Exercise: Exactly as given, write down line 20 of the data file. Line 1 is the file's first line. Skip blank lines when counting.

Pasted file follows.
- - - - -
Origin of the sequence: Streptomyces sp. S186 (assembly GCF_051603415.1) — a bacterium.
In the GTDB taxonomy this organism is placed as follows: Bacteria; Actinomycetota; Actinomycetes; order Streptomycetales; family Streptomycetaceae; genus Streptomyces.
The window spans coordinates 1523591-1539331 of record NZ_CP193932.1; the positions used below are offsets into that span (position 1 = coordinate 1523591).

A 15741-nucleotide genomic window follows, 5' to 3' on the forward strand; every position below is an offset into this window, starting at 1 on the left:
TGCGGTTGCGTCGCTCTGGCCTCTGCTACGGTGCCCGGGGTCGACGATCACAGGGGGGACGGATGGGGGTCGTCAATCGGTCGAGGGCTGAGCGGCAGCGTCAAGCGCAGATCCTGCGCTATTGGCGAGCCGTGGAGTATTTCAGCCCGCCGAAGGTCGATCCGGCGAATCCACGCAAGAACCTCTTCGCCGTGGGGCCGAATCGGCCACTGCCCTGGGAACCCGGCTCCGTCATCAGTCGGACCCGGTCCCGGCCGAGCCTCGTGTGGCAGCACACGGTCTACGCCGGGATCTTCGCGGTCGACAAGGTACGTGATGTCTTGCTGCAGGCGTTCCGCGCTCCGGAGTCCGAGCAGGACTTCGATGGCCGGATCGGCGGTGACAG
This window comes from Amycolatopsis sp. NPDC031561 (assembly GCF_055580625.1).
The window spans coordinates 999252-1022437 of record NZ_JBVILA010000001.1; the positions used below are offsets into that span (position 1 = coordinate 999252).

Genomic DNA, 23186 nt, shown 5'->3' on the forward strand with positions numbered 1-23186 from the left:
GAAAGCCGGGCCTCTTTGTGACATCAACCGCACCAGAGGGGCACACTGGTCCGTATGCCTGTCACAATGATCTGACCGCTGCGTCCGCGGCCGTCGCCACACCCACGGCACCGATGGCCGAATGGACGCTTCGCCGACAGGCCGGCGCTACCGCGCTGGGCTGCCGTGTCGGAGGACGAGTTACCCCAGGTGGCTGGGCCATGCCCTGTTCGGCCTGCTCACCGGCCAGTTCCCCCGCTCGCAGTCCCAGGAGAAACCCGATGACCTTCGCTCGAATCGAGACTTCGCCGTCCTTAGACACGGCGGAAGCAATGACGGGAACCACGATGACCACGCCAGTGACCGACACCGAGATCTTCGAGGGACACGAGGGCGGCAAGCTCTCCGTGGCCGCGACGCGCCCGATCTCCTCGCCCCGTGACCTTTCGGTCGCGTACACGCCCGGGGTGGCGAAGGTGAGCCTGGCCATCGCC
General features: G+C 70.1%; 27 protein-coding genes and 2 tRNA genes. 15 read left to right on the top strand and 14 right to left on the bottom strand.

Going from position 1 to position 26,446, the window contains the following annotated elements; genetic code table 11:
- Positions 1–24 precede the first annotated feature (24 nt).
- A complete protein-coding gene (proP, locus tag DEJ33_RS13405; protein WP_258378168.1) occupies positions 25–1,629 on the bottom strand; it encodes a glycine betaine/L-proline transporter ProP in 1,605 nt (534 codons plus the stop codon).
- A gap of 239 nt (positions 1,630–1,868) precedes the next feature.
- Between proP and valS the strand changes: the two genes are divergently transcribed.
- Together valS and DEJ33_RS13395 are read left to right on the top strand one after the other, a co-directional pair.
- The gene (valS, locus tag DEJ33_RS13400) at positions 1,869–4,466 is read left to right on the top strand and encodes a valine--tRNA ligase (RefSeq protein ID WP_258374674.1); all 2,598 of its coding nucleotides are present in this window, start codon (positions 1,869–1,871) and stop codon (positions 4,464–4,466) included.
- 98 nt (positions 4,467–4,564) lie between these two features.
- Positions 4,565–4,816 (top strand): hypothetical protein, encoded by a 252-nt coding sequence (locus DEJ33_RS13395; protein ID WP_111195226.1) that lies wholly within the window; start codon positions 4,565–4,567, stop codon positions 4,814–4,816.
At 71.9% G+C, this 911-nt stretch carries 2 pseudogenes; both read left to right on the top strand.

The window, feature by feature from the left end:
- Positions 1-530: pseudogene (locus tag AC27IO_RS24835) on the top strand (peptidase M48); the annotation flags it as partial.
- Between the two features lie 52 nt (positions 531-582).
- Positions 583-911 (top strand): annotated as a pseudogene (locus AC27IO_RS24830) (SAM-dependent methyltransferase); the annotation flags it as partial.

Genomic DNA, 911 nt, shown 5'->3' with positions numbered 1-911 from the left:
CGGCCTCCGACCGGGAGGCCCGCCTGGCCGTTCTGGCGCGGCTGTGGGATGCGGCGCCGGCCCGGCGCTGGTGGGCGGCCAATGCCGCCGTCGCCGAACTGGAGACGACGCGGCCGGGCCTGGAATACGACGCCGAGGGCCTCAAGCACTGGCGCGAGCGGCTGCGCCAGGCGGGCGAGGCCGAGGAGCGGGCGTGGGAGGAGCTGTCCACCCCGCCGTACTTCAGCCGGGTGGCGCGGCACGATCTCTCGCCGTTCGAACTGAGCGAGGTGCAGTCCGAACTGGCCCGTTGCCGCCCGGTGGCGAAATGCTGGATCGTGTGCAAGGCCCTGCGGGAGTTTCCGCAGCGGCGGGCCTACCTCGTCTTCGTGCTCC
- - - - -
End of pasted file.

At 71.9% G+C, this 911-nt stretch carries 2 pseudogenes; both read left to right on the top strand.